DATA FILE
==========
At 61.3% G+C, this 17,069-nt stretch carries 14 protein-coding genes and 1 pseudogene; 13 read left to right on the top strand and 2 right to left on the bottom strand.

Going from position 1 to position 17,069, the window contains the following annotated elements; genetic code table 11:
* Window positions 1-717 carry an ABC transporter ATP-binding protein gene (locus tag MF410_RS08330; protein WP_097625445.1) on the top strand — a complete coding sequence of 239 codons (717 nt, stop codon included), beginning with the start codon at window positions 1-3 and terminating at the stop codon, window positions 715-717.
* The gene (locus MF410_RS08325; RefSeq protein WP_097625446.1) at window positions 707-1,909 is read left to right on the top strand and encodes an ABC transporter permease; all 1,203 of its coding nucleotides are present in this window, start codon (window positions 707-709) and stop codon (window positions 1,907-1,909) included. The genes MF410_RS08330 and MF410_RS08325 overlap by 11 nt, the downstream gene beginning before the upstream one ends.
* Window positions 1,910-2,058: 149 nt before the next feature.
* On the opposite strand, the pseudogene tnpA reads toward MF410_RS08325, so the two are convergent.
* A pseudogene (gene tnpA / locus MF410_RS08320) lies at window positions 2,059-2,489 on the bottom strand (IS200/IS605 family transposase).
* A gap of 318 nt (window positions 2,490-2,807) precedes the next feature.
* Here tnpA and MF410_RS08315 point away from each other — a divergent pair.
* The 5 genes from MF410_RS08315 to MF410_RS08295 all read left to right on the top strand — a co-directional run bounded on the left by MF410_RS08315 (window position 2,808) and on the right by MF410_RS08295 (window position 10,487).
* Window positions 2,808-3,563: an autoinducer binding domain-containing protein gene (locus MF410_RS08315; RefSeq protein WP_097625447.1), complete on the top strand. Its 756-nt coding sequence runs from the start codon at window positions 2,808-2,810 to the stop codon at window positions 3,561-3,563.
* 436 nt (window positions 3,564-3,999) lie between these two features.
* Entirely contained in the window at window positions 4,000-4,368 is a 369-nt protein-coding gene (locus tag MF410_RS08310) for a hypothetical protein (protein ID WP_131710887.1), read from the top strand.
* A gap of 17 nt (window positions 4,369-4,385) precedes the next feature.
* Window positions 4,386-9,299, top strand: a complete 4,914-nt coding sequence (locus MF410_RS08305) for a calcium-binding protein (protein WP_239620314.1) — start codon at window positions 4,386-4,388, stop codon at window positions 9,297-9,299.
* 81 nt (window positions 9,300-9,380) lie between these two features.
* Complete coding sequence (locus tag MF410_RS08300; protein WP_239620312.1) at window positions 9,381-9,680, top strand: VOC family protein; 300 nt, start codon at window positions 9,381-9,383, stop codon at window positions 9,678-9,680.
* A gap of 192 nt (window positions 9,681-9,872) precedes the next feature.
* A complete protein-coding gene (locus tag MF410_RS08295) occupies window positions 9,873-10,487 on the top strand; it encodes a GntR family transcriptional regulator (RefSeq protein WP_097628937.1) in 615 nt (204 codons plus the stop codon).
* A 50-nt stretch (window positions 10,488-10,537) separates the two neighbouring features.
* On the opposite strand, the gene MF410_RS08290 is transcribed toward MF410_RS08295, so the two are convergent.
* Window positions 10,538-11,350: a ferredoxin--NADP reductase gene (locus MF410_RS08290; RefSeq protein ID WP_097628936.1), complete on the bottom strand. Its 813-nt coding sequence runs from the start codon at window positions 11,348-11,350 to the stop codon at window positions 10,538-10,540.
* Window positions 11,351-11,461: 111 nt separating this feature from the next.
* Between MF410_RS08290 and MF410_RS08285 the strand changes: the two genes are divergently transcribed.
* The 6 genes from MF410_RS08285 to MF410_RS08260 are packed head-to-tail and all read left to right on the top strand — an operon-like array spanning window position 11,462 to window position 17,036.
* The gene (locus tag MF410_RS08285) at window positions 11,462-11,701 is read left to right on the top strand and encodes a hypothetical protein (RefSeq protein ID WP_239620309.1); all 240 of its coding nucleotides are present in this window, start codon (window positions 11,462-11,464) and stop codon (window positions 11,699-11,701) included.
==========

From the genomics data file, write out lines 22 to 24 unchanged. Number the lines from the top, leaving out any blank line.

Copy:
* Window positions 10,538-11,350: a ferredoxin--NADP reductase gene (locus MF410_RS08290; RefSeq protein ID WP_097628936.1), complete on the bottom strand. Its 813-nt coding sequence runs from the start codon at window positions 11,348-11,350 to the stop codon at window positions 10,538-10,540.
* Window positions 11,351-11,461: 111 nt separating this feature from the next.
* Between MF410_RS08290 and MF410_RS08285 the strand changes: the two genes are divergently transcribed.